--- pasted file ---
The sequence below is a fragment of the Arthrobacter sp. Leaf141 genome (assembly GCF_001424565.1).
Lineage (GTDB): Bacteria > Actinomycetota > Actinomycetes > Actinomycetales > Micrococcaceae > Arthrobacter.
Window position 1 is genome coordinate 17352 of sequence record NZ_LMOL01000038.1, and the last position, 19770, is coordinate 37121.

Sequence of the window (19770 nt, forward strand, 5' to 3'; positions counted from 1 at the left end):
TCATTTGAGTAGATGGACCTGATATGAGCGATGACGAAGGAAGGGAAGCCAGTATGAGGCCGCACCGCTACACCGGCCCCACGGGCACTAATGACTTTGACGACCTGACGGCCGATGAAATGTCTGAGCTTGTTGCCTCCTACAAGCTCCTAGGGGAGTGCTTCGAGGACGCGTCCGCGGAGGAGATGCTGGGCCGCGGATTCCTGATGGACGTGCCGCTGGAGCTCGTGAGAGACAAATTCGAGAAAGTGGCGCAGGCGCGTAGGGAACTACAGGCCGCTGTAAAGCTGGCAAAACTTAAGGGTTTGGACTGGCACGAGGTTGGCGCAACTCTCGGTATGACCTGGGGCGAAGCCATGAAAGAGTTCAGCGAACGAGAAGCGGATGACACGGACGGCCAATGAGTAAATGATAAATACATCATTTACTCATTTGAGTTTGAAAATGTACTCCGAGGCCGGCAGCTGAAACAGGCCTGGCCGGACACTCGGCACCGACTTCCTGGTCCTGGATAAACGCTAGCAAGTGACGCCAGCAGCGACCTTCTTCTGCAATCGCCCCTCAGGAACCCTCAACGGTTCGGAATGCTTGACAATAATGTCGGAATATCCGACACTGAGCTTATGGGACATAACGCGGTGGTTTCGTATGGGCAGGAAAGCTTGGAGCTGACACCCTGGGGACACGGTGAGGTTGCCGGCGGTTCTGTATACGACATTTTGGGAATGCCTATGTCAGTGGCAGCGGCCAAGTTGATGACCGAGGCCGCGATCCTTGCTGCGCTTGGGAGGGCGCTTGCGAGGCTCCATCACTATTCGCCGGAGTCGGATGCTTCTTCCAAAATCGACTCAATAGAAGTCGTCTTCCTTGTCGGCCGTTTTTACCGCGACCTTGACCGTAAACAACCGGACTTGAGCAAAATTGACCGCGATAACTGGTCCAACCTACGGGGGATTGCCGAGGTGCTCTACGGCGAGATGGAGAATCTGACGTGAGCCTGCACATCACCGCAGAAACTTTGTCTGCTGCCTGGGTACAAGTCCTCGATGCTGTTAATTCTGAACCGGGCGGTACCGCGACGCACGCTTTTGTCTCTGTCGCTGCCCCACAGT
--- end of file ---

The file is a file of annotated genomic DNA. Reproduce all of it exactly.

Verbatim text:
The sequence below is a fragment of the Arthrobacter sp. Leaf141 genome (assembly GCF_001424565.1).
Lineage (GTDB): Bacteria > Actinomycetota > Actinomycetes > Actinomycetales > Micrococcaceae > Arthrobacter.
Window position 1 is genome coordinate 17352 of sequence record NZ_LMOL01000038.1, and the last position, 19770, is coordinate 37121.

Sequence of the window (19770 nt, forward strand, 5' to 3'; positions counted from 1 at the left end):
TCATTTGAGTAGATGGACCTGATATGAGCGATGACGAAGGAAGGGAAGCCAGTATGAGGCCGCACCGCTACACCGGCCCCACGGGCACTAATGACTTTGACGACCTGACGGCCGATGAAATGTCTGAGCTTGTTGCCTCCTACAAGCTCCTAGGGGAGTGCTTCGAGGACGCGTCCGCGGAGGAGATGCTGGGCCGCGGATTCCTGATGGACGTGCCGCTGGAGCTCGTGAGAGACAAATTCGAGAAAGTGGCGCAGGCGCGTAGGGAACTACAGGCCGCTGTAAAGCTGGCAAAACTTAAGGGTTTGGACTGGCACGAGGTTGGCGCAACTCTCGGTATGACCTGGGGCGAAGCCATGAAAGAGTTCAGCGAACGAGAAGCGGATGACACGGACGGCCAATGAGTAAATGATAAATACATCATTTACTCATTTGAGTTTGAAAATGTACTCCGAGGCCGGCAGCTGAAACAGGCCTGGCCGGACACTCGGCACCGACTTCCTGGTCCTGGATAAACGCTAGCAAGTGACGCCAGCAGCGACCTTCTTCTGCAATCGCCCCTCAGGAACCCTCAACGGTTCGGAATGCTTGACAATAATGTCGGAATATCCGACACTGAGCTTATGGGACATAACGCGGTGGTTTCGTATGGGCAGGAAAGCTTGGAGCTGACACCCTGGGGACACGGTGAGGTTGCCGGCGGTTCTGTATACGACATTTTGGGAATGCCTATGTCAGTGGCAGCGGCCAAGTTGATGACCGAGGCCGCGATCCTTGCTGCGCTTGGGAGGGCGCTTGCGAGGCTCCATCACTATTCGCCGGAGTCGGATGCTTCTTCCAAAATCGACTCAATAGAAGTCGTCTTCCTTGTCGGCCGTTTTTACCGCGACCTTGACCGTAAACAACCGGACTTGAGCAAAATTGACCGCGATAACTGGTCCAACCTACGGGGGATTGCCGAGGTGCTCTACGGCGAGATGGAGAATCTGACGTGAGCCTGCACATCACCGCAGAAACTTTGTCTGCTGCCTGGGTACAAGTCCTCGATGCTGTTAATTCTGAACCGGGCGGTACCGCGACGCACGCTTTTGTCTCTGTCGCTGCCCCACAGT